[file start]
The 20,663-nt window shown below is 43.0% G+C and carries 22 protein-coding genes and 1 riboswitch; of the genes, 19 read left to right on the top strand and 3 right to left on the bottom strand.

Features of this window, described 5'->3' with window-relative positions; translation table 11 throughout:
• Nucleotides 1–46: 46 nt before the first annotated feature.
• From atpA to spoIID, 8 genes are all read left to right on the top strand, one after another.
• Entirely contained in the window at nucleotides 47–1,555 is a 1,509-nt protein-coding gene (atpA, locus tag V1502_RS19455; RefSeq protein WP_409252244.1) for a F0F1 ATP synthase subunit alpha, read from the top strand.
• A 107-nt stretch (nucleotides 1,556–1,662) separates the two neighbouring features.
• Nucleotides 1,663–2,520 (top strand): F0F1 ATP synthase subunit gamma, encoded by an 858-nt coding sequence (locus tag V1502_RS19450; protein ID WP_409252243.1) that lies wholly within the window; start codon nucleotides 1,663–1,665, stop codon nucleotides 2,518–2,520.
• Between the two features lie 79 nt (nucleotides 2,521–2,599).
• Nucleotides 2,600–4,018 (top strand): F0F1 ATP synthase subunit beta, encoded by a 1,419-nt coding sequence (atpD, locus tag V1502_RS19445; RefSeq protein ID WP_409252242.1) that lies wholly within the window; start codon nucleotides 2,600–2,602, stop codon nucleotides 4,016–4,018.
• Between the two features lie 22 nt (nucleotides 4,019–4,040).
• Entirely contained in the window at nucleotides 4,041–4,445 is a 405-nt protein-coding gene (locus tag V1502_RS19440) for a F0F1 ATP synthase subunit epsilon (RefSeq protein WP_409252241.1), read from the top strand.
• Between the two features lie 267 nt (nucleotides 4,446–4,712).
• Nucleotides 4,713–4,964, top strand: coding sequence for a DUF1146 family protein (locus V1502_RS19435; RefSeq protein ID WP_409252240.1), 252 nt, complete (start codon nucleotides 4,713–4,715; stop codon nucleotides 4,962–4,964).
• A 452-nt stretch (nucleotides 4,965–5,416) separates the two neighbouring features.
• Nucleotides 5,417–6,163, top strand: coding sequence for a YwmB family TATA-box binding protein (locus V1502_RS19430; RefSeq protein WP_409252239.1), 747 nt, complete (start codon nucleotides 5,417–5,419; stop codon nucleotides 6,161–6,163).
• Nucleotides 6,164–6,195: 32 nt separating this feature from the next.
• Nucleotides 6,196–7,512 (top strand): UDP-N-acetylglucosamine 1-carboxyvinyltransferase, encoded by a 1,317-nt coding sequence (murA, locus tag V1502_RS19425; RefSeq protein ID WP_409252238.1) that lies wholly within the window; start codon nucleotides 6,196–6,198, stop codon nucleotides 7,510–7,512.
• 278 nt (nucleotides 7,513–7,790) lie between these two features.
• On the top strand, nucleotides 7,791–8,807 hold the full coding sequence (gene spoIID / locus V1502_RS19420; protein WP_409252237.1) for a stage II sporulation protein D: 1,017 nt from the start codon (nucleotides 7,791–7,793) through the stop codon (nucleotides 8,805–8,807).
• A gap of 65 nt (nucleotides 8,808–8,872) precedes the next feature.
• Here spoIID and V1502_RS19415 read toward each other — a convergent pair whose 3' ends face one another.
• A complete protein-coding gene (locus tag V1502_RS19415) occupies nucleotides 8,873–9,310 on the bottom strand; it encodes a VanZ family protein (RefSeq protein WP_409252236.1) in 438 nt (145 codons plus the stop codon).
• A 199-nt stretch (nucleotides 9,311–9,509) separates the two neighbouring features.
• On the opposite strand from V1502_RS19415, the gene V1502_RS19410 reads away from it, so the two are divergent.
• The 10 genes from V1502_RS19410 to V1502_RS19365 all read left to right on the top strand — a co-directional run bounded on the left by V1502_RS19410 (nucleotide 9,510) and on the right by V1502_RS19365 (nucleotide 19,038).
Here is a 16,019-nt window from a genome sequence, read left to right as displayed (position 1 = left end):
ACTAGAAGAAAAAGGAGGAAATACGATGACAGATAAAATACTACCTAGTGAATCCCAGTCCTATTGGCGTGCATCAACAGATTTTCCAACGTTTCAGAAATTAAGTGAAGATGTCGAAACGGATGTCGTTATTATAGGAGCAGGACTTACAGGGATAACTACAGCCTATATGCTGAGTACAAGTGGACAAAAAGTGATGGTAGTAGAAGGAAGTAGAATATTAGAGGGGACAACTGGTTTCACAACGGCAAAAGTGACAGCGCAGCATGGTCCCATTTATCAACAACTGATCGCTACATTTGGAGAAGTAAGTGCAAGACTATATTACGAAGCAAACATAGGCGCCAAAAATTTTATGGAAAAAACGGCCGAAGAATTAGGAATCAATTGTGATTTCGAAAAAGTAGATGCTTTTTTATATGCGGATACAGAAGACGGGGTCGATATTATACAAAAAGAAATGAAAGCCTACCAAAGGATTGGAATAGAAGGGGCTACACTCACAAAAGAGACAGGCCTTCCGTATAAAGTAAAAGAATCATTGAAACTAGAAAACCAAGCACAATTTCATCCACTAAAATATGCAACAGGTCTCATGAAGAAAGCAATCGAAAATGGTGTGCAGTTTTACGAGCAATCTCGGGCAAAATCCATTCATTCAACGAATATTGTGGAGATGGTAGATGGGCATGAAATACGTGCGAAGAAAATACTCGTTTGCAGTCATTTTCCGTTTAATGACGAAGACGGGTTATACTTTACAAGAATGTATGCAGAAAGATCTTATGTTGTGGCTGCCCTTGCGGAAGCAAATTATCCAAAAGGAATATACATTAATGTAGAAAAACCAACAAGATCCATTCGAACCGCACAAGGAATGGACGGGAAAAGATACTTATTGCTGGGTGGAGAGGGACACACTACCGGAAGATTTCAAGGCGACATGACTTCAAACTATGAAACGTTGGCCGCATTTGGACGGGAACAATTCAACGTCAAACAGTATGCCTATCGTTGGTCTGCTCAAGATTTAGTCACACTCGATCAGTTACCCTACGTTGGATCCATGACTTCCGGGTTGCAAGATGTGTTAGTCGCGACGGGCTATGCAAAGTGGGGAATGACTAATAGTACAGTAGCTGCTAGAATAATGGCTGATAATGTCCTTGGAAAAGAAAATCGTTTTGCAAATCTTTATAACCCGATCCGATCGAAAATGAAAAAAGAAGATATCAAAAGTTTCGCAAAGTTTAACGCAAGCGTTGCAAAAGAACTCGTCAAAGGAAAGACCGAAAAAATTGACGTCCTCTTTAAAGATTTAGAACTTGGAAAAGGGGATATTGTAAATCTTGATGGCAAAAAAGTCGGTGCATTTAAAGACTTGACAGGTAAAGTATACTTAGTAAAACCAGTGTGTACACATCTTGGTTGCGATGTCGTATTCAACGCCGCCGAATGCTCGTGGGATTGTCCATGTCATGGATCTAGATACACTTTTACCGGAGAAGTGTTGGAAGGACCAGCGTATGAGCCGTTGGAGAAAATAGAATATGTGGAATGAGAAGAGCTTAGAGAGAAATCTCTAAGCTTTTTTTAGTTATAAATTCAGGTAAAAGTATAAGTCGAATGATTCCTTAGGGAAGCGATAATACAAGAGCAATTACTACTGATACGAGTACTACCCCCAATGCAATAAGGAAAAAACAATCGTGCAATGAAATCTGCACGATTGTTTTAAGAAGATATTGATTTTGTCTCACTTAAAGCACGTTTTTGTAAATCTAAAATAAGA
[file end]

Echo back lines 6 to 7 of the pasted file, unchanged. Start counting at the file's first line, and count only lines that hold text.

• A 107-nt stretch (nucleotides 1,556–1,662) separates the two neighbouring features.
• Nucleotides 1,663–2,520 (top strand): F0F1 ATP synthase subunit gamma, encoded by an 858-nt coding sequence (locus tag V1502_RS19450; protein ID WP_409252243.1) that lies wholly within the window; start codon nucleotides 1,663–1,665, stop codon nucleotides 2,518–2,520.